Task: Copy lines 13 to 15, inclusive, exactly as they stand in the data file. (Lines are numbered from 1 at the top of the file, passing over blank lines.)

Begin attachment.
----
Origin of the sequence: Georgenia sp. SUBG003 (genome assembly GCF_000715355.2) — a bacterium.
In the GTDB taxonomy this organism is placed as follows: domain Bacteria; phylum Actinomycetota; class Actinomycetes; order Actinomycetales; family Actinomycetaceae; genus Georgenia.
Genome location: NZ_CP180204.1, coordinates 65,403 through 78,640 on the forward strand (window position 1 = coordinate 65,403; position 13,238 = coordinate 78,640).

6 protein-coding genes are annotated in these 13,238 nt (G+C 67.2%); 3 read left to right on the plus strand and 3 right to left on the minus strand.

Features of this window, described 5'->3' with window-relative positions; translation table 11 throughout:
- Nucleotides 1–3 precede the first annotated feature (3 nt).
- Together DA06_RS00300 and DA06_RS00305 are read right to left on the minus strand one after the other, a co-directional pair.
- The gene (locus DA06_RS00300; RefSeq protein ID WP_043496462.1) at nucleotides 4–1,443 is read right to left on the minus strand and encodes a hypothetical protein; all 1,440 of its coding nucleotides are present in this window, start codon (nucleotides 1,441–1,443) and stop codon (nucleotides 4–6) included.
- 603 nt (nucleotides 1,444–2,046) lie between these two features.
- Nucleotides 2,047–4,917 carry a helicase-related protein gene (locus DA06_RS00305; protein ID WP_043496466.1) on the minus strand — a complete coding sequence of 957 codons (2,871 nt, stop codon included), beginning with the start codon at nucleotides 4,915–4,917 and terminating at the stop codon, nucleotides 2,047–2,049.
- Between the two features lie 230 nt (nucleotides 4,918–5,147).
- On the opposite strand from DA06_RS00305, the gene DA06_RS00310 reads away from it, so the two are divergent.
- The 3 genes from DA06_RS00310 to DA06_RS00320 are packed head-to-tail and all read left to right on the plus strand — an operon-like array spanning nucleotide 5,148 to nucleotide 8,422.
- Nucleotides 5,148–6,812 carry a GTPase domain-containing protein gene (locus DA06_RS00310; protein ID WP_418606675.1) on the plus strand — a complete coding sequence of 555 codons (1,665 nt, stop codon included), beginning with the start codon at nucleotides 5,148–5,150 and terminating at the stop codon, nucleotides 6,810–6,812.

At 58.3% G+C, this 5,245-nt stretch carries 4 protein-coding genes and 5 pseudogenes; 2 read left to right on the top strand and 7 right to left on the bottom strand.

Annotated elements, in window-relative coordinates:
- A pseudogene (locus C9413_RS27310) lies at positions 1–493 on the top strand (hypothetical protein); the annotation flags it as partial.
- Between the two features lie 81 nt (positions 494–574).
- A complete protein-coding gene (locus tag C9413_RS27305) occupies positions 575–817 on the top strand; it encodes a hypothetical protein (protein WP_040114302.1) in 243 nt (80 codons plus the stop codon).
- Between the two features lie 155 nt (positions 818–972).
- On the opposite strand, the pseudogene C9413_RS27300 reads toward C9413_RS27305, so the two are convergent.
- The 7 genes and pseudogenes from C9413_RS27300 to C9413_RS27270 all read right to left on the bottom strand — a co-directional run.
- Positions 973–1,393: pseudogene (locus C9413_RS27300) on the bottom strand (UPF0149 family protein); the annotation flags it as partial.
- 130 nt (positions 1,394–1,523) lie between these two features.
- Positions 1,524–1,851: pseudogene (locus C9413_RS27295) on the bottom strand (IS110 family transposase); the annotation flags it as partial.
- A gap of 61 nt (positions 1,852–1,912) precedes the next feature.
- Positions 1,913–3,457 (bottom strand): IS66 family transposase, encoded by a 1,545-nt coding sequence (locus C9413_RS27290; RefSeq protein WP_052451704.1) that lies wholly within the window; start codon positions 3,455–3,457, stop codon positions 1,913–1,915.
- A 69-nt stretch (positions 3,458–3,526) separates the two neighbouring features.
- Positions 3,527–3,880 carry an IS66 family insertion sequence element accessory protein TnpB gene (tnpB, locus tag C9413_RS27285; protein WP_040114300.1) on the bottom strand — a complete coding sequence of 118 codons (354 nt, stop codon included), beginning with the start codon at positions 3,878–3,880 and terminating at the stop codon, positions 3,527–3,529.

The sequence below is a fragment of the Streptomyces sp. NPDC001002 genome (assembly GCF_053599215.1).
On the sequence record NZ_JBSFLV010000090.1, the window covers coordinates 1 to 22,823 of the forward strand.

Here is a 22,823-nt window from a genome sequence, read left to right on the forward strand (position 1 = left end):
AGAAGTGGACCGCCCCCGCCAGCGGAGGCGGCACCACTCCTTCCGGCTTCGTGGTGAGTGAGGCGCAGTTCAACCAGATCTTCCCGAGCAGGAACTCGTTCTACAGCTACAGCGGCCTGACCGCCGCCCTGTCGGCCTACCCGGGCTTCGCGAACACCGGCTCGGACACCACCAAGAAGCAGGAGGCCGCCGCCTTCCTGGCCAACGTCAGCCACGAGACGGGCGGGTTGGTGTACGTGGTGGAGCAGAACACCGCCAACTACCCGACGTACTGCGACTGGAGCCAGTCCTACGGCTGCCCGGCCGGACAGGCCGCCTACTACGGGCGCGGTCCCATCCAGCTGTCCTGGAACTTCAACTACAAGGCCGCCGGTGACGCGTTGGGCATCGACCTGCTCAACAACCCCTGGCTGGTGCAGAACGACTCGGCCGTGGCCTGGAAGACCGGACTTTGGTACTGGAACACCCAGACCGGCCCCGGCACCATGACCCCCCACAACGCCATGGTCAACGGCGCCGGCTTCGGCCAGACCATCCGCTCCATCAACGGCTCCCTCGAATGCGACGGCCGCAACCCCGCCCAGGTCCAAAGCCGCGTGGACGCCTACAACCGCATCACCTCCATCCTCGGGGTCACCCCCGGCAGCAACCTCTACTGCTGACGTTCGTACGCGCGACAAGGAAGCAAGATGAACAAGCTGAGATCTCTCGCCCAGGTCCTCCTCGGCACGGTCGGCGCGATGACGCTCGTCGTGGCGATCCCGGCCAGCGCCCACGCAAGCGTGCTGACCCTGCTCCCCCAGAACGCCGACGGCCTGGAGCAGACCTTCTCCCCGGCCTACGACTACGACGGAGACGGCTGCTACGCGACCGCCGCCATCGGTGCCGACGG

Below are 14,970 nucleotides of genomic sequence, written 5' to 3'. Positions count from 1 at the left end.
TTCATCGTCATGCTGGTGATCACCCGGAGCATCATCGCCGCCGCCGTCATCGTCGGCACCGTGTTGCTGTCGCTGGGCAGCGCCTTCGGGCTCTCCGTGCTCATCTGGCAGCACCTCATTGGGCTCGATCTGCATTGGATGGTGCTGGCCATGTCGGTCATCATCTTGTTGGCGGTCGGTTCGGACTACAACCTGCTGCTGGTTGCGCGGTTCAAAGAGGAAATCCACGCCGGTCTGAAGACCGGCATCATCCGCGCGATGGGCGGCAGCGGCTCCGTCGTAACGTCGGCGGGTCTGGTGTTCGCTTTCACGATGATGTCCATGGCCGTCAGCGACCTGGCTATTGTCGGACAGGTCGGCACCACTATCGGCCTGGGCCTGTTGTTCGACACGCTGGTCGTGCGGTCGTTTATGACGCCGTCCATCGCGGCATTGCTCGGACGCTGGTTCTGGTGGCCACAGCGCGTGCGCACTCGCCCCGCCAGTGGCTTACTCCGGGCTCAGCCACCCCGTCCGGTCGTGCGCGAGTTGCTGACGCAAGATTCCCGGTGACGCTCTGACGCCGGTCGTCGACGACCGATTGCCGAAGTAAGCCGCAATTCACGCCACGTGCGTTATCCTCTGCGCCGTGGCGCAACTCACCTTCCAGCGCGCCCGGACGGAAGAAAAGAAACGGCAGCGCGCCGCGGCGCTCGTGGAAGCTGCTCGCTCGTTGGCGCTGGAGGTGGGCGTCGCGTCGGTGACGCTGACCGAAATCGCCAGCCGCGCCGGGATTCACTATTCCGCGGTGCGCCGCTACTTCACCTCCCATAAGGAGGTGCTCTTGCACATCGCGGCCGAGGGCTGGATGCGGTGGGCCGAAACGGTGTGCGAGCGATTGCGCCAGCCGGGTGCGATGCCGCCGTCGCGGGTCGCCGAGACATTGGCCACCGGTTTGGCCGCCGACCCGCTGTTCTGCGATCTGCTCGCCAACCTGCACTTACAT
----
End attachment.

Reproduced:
- The 3 genes from DA06_RS00310 to DA06_RS00320 are packed head-to-tail and all read left to right on the plus strand — an operon-like array spanning nucleotide 5,148 to nucleotide 8,422.
- Nucleotides 5,148–6,812 carry a GTPase domain-containing protein gene (locus DA06_RS00310; protein ID WP_418606675.1) on the plus strand — a complete coding sequence of 555 codons (1,665 nt, stop codon included), beginning with the start codon at nucleotides 5,148–5,150 and terminating at the stop codon, nucleotides 6,810–6,812.

At 58.3% G+C, this 5,245-nt stretch carries 4 protein-coding genes and 5 pseudogenes; 2 read left to right on the top strand and 7 right to left on the bottom strand.